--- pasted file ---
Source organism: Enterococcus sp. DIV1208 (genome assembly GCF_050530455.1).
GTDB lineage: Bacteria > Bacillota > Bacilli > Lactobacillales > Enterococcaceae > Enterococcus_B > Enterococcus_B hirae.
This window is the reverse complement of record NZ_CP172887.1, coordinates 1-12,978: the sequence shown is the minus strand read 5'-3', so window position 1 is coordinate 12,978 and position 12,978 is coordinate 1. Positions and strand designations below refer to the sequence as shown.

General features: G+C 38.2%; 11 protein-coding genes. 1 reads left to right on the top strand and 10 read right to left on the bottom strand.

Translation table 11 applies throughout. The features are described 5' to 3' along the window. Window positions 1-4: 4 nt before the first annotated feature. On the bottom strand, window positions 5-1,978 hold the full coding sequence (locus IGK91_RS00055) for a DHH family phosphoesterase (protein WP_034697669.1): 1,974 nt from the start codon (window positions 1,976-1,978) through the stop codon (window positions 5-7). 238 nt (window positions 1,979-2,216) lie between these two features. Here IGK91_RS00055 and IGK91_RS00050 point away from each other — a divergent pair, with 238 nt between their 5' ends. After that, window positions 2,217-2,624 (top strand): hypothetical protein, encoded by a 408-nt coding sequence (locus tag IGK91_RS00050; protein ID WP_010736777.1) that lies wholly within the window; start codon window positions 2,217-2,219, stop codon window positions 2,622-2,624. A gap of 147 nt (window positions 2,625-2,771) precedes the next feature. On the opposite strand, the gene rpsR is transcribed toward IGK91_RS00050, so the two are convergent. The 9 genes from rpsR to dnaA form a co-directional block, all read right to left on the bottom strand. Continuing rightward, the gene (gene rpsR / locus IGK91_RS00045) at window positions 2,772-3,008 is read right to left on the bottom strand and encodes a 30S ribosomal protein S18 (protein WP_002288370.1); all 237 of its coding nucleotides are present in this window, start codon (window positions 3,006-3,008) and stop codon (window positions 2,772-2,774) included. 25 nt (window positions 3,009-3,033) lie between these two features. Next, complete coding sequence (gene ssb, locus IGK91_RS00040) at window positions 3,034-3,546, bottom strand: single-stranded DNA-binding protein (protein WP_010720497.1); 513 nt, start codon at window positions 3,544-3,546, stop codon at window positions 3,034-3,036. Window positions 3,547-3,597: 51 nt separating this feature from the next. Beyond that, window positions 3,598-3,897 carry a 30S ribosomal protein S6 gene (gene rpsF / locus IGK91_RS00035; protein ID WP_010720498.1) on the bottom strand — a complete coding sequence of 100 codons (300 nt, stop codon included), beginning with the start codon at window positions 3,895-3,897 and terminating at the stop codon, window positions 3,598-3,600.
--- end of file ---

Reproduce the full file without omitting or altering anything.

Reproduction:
Source organism: Enterococcus sp. DIV1208 (genome assembly GCF_050530455.1).
GTDB lineage: Bacteria > Bacillota > Bacilli > Lactobacillales > Enterococcaceae > Enterococcus_B > Enterococcus_B hirae.
This window is the reverse complement of record NZ_CP172887.1, coordinates 1-12,978: the sequence shown is the minus strand read 5'-3', so window position 1 is coordinate 12,978 and position 12,978 is coordinate 1. Positions and strand designations below refer to the sequence as shown.

General features: G+C 38.2%; 11 protein-coding genes. 1 reads left to right on the top strand and 10 read right to left on the bottom strand.

Translation table 11 applies throughout. The features are described 5' to 3' along the window. Window positions 1-4: 4 nt before the first annotated feature. On the bottom strand, window positions 5-1,978 hold the full coding sequence (locus IGK91_RS00055) for a DHH family phosphoesterase (protein WP_034697669.1): 1,974 nt from the start codon (window positions 1,976-1,978) through the stop codon (window positions 5-7). 238 nt (window positions 1,979-2,216) lie between these two features. Here IGK91_RS00055 and IGK91_RS00050 point away from each other — a divergent pair, with 238 nt between their 5' ends. After that, window positions 2,217-2,624 (top strand): hypothetical protein, encoded by a 408-nt coding sequence (locus tag IGK91_RS00050; protein ID WP_010736777.1) that lies wholly within the window; start codon window positions 2,217-2,219, stop codon window positions 2,622-2,624. A gap of 147 nt (window positions 2,625-2,771) precedes the next feature. On the opposite strand, the gene rpsR is transcribed toward IGK91_RS00050, so the two are convergent. The 9 genes from rpsR to dnaA form a co-directional block, all read right to left on the bottom strand. Continuing rightward, the gene (gene rpsR / locus IGK91_RS00045) at window positions 2,772-3,008 is read right to left on the bottom strand and encodes a 30S ribosomal protein S18 (protein WP_002288370.1); all 237 of its coding nucleotides are present in this window, start codon (window positions 3,006-3,008) and stop codon (window positions 2,772-2,774) included. 25 nt (window positions 3,009-3,033) lie between these two features. Next, complete coding sequence (gene ssb, locus IGK91_RS00040) at window positions 3,034-3,546, bottom strand: single-stranded DNA-binding protein (protein WP_010720497.1); 513 nt, start codon at window positions 3,544-3,546, stop codon at window positions 3,034-3,036. Window positions 3,547-3,597: 51 nt separating this feature from the next. Beyond that, window positions 3,598-3,897 carry a 30S ribosomal protein S6 gene (gene rpsF / locus IGK91_RS00035; protein ID WP_010720498.1) on the bottom strand — a complete coding sequence of 100 codons (300 nt, stop codon included), beginning with the start codon at window positions 3,895-3,897 and terminating at the stop codon, window positions 3,598-3,600.